De Bruyckere’s show, “Met tere huid/Of tender skin,” comprised of gorgeous (and intestinal) wax, leather, cloth, rope, iron and epoxy resin hanging wall sculptures, drawings, and hulking encaustic and wood sculptures are up at Hauser & Wirth in London for a couple of more weeks, while a 100-plus piece mid-career retrospective is on at S.M.A.K., Ghent through the middle of February.
If by mixing works from different periods and media the curators of Boston’s Museum of Fine Arts exhibit Goya: Order and Disorder strived for their viewers to appreciate the artist’s versatility, their efforts have surpassed their mark.
With 170 paintings, prints, and drawings occupying eight thematically categorized rooms, the display is diverse and comprehensive. In fact, the exhibit showcases Francisco Goya’s range of traditional court portraiture, whimsical prints, and etchings depicting the devastating effects of war so expertly that it makes you wonder how such multifacetedness can stem from one artist.
An exhibition of work by the sculptor Barry X Ball opens today in Stockholm at McCabe Fine Art, serendipitously for us as we are currently preparing a lengthy profile of the artist based on a recent studio visit to be published soon. The last time Ball showed in Sweden was in 1993, so the McCabe Fine Art exhibition is an opportunity for Ball’s fans to access his work in person and for the minting of new fans among those new to Ball’s work. And access in person you should if you can.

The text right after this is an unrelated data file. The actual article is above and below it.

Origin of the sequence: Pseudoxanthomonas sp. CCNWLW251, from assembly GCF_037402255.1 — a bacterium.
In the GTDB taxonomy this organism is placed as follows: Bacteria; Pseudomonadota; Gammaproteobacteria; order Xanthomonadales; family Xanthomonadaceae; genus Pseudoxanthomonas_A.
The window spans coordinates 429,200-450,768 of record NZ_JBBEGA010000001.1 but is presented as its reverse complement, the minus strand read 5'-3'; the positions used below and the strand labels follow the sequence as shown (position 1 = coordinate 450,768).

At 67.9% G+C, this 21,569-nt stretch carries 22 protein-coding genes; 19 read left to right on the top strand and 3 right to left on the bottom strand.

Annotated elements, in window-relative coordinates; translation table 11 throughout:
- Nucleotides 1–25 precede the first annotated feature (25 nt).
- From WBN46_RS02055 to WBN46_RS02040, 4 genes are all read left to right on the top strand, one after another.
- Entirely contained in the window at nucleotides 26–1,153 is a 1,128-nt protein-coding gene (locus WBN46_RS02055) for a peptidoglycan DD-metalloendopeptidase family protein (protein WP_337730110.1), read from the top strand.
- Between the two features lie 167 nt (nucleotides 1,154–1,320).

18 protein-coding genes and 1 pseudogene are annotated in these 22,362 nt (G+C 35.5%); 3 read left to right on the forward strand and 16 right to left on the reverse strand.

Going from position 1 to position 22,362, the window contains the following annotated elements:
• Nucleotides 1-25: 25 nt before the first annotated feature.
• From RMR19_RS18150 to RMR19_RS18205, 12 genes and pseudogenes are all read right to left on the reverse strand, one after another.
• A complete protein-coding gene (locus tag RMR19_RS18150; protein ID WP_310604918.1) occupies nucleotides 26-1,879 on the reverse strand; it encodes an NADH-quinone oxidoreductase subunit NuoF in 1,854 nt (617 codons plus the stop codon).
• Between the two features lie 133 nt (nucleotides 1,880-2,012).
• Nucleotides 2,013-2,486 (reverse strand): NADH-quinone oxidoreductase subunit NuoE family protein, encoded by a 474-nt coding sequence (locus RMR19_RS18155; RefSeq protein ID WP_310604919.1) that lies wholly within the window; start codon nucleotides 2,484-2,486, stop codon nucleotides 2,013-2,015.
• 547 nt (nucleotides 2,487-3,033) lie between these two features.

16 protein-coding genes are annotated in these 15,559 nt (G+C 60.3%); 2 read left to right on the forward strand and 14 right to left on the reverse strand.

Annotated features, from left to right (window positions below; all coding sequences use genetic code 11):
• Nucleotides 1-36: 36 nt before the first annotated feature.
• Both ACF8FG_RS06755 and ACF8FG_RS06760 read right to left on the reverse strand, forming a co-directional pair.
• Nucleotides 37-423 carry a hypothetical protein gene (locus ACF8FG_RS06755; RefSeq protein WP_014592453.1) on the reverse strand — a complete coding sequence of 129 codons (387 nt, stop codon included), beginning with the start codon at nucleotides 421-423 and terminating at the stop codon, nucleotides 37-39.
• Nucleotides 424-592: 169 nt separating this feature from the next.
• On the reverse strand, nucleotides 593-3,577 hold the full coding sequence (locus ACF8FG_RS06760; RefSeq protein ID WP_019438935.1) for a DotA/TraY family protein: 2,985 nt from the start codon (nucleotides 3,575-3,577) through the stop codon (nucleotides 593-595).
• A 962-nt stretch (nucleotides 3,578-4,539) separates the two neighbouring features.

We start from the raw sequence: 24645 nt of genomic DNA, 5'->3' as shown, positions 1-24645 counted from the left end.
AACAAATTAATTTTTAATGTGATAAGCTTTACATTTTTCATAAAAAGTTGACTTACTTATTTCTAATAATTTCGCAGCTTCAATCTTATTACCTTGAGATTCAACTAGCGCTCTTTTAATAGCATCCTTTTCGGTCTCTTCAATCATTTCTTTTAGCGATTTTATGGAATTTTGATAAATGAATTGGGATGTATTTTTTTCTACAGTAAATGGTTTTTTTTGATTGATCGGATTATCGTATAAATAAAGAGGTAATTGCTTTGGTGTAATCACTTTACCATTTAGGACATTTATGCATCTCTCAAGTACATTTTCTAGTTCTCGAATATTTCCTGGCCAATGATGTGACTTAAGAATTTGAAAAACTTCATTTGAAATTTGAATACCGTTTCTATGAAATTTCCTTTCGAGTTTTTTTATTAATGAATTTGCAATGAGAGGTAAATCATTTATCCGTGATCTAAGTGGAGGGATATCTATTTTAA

“The Medium is the Message” – Marshall McLuhan
The iconic quote above epitomizes David Bowie Is, the new exhibit currently on show at the Museum of Contemporary Art in Chicago about the English singer who gave birth to glam rock in the early 70s and has become an indispensable fixture of pop culture.
The exhibit’s official text bills Bowie as “one of the most pioneering and influential performers,” either a tacit or an unwitting acknowledgment that he was neither a particularly gifted musician or lyricist. But, he was an unrivaled image-maker and storyteller who very early on in his career realized that appearance is an indispensable part of being a pop musician. Hence, his frequent metamorphosis and meticulous attention to the finest details of imagery.